Tell us about your family?
I have a brother and sister. My grandparents and aunt raised me. I got married two years ago and we moved to America the next day.
My husband had a job in Louisville that relocated us.
What did you study in school?
I graduated from the University of Puerto Rico Humacao, (Humacao is the town where the university is located). I studied there for six years – I got my Bachelor Degree in Teaching and an Associate Degree in Occupational Therapy.
Tell us about your past work before becoming a teacher at St. Martha
I came from Vanguard Academy. I worked there for one and a half years as a pre-school teacher. I worked in the infant room and then worked with one- and two-year olds as well.
Before that, I worked as an occupational therapy assistant.
What do you like to do for fun/in your spare time?
I like to read and play video games and I love volleyball – I used to be on a team in Puerto Rico.
What’s been your favorite thing about St. Martha so far?
The people. I like the environment with my co-workers and the principal. I’ve gotten a lot of support.
What made you want to be a teacher?
Both my brother and sister are special education students. I had to help them both – we didn’t have the resources in Puerto Rico like we have here. All the time I was at home I was helping them with reading, writing. That’s really what led me to become a teacher, I wanted to help others the way I helped them.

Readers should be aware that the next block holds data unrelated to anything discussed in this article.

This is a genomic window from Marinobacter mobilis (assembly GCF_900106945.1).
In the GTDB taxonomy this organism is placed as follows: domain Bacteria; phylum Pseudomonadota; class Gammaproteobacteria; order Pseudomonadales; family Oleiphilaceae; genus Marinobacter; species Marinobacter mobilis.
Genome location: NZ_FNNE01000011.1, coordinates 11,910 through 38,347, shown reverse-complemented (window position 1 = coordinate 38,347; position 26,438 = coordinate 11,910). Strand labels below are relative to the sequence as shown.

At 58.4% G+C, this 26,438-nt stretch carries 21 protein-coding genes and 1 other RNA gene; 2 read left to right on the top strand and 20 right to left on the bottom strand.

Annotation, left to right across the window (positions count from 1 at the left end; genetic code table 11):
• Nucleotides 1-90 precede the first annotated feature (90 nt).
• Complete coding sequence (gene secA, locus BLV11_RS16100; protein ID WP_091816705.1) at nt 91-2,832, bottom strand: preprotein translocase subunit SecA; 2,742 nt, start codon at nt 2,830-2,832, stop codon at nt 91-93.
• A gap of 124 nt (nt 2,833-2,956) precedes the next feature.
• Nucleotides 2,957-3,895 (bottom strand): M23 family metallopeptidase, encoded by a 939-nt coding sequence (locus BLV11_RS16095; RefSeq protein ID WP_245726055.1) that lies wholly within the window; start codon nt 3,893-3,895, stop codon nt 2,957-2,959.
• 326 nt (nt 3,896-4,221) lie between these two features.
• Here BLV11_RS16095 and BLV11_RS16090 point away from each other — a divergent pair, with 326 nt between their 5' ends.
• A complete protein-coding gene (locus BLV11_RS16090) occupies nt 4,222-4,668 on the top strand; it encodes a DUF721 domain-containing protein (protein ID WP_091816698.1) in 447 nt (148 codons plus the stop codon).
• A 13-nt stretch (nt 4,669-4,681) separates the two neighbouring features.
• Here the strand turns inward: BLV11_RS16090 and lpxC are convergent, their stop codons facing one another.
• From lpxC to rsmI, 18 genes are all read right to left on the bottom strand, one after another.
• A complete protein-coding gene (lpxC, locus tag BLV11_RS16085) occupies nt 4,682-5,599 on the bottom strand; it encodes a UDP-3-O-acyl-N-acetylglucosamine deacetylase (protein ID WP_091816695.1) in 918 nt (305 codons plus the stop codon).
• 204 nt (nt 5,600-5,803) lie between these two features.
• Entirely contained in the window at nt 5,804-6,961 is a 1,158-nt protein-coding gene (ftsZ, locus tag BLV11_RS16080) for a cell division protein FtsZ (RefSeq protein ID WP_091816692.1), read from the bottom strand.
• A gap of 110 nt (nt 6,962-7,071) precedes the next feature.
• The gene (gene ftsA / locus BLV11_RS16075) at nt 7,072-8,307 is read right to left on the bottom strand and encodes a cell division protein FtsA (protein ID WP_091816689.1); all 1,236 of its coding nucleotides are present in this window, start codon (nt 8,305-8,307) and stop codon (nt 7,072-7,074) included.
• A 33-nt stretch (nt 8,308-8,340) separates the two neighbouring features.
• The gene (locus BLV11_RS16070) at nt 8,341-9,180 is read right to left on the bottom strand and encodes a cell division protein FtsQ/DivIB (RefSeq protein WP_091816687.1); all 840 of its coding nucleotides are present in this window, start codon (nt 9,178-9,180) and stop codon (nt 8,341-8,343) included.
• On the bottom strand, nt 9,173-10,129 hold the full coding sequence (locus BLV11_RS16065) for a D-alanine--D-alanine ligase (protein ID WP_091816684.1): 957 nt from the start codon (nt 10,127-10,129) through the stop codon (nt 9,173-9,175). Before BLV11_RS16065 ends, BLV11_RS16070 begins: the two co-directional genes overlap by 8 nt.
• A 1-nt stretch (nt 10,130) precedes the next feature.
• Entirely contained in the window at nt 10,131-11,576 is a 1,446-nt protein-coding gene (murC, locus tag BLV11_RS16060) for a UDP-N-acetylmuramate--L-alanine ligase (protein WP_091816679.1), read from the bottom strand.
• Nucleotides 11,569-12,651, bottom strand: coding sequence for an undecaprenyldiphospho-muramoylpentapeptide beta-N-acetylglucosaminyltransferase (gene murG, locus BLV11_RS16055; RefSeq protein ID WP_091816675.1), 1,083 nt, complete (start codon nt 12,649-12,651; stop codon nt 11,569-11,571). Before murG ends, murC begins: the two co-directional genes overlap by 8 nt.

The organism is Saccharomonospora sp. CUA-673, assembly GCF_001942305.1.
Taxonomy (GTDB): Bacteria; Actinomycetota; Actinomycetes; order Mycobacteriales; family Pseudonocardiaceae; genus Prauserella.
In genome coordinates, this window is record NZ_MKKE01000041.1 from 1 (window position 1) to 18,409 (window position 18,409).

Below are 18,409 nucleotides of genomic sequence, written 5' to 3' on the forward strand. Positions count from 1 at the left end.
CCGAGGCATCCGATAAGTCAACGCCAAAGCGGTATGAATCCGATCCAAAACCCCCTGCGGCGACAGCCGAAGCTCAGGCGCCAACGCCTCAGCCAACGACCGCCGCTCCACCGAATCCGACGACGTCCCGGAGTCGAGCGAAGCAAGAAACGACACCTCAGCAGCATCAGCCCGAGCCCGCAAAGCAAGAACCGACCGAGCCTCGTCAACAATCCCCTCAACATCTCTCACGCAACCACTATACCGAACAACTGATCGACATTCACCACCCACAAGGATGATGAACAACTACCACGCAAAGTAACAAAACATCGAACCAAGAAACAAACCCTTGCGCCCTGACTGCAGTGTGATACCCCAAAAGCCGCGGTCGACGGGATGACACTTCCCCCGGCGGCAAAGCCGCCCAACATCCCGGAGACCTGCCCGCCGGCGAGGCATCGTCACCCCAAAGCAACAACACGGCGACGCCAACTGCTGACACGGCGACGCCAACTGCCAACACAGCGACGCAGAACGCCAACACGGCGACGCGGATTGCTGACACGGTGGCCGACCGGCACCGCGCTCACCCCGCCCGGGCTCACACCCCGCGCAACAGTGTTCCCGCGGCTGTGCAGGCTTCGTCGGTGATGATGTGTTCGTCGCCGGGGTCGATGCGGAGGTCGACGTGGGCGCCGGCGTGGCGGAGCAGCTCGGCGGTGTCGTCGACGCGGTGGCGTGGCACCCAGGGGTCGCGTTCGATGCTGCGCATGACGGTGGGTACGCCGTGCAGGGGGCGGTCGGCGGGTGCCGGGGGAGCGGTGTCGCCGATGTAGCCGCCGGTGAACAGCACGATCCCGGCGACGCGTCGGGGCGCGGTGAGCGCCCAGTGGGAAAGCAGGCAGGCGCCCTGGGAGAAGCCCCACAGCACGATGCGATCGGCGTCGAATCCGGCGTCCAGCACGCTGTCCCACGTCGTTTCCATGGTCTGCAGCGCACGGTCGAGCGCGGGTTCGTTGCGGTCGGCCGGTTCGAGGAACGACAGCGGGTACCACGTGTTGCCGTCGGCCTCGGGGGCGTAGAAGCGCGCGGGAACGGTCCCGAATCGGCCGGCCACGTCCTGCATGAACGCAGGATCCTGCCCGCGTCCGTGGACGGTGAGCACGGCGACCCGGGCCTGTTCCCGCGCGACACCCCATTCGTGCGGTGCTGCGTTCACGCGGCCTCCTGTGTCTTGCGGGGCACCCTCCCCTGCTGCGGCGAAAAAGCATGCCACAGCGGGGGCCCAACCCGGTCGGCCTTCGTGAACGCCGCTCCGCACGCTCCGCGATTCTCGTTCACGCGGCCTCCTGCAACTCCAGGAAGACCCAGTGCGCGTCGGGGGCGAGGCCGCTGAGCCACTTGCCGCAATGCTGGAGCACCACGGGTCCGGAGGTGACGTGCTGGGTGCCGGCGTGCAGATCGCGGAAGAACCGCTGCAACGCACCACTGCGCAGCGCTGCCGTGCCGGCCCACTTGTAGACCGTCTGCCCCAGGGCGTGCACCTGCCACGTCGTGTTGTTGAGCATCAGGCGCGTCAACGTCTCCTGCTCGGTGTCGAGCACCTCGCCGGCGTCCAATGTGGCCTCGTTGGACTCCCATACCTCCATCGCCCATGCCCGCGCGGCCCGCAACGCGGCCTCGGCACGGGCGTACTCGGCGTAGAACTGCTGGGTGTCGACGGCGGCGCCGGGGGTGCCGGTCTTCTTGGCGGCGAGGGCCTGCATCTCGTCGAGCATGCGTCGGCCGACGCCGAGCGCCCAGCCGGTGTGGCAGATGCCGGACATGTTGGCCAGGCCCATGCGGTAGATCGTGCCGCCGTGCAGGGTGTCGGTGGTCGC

What would you say students like most about your class?
They love songs and fun ways of interacting. We recently did Psalm 23 in English and Spanish – we had great participation!
I’m looking forward to doing lessons on how we celebrate holidays in Spanish-speaking countries and doing cultural activities that involve food, dress, celebrations, etc.
What’s it like seeing such a wide range of age students?
It’s a challenge, but it’s awesome! I love meeting all the kids and knowing I’ll get to see their progress over the years. They love when they see you in the hall and like to give hugs, high-fives. It’s great to have that opportunity.
What is the hardest thing about learning another language?
It can be challenging – you don’t want to mess up and say the wrong thing! When I first moved here I didn’t want to speak English – I think being able to share my experience is helpful.